I see nothing wrong here. And remember that music does not have to follow the strict rules that you get taught. As one of my fellow teachers at one college says "You learn the rules and how to apply them. Once you have done that, then you can start to bend and break those rules, because you know what you are trying to do, it won't be through ignorance or by accident." If you're writing a chorale in the traditional manner, then yes, follow them. If it's something else, then feel free to experiment with the sound.
      Last edited by andyg; 06-11-2019, 11:34 AM.
      It's not what you play. It's not how you play. It's the fact that you're playing that counts.

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      Comment


        #4
        Thanks, andyg, for pointing out what I missed (the added notations). I was paying attention to the music, not the pencil scratches below it.

        But even then, whether it's an A-E or a C-G, what is the problem? It's a fifth. And it's not used incorrectly. Which leads me back to my first question, which will be helpful the next time help or clarification is requested - what is the starting point of henrik.hank's knowledge of theory and harmony? The people on this forum who are qualified to help the rest of us will be better able to help if they know where we stand. Are we absolute beginners, or do we have a specialized degree in the subject at hand? More likely, where do locate ourselves between those two extremes?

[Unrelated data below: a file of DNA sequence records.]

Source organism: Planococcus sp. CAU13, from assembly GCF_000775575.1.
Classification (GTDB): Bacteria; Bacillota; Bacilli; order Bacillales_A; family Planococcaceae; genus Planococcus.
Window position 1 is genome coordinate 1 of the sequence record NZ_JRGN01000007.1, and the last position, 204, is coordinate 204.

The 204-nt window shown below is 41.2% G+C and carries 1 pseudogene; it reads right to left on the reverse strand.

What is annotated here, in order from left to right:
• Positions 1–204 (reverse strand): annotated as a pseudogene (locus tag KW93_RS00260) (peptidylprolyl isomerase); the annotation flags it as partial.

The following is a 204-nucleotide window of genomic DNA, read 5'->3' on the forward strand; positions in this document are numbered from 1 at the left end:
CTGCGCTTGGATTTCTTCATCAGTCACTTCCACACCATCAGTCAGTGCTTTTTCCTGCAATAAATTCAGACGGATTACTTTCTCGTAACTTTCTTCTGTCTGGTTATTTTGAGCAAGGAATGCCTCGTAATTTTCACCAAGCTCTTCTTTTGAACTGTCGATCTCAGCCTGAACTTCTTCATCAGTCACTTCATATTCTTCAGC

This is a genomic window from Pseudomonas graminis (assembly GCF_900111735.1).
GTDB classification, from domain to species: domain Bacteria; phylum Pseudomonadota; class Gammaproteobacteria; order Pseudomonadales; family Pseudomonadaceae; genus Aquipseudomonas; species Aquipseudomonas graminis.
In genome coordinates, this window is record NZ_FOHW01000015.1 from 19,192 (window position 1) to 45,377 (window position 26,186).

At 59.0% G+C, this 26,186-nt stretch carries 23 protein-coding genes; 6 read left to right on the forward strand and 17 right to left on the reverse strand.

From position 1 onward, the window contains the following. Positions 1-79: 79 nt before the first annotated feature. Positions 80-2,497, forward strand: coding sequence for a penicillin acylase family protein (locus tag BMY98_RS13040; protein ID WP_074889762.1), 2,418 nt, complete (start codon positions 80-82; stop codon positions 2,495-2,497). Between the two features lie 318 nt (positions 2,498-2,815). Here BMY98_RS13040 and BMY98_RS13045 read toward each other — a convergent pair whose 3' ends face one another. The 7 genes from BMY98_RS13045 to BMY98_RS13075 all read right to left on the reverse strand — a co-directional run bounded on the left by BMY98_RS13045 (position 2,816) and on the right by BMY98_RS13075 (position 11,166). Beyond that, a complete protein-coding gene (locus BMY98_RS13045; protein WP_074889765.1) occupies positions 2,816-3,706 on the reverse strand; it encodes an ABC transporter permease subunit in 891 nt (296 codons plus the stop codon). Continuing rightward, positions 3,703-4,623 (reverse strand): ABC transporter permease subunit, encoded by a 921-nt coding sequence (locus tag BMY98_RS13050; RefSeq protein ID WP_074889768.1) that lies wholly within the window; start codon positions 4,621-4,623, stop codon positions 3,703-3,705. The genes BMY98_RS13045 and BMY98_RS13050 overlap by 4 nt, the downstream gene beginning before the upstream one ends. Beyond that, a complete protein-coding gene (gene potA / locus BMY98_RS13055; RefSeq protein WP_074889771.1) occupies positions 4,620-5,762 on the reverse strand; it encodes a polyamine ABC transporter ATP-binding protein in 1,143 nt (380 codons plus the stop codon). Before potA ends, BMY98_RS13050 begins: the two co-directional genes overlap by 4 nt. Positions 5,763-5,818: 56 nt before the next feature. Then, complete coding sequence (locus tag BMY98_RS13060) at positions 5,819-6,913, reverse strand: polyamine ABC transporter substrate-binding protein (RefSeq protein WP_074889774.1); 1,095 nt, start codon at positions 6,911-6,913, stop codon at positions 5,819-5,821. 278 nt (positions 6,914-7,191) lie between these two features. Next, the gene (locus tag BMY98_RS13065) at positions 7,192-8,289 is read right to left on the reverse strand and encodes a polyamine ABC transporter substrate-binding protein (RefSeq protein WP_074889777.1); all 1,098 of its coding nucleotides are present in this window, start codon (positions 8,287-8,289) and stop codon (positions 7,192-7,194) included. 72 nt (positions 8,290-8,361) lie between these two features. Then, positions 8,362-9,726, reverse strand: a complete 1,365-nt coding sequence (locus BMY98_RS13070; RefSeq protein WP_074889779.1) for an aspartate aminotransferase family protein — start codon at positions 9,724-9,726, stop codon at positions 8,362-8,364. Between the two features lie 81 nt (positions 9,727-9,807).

I will add a new question to that: What is the original poster doing to further any knowledge of theory and harmony?

        Personally, because of having to explain augmented triads to a student recently, I've opened several of the harmony textbooks on my shelves to see what they have to say. As a result of this, I expect to include the occasional augmented triad in my improvisations over the next month, just to help my understanding of how to use them,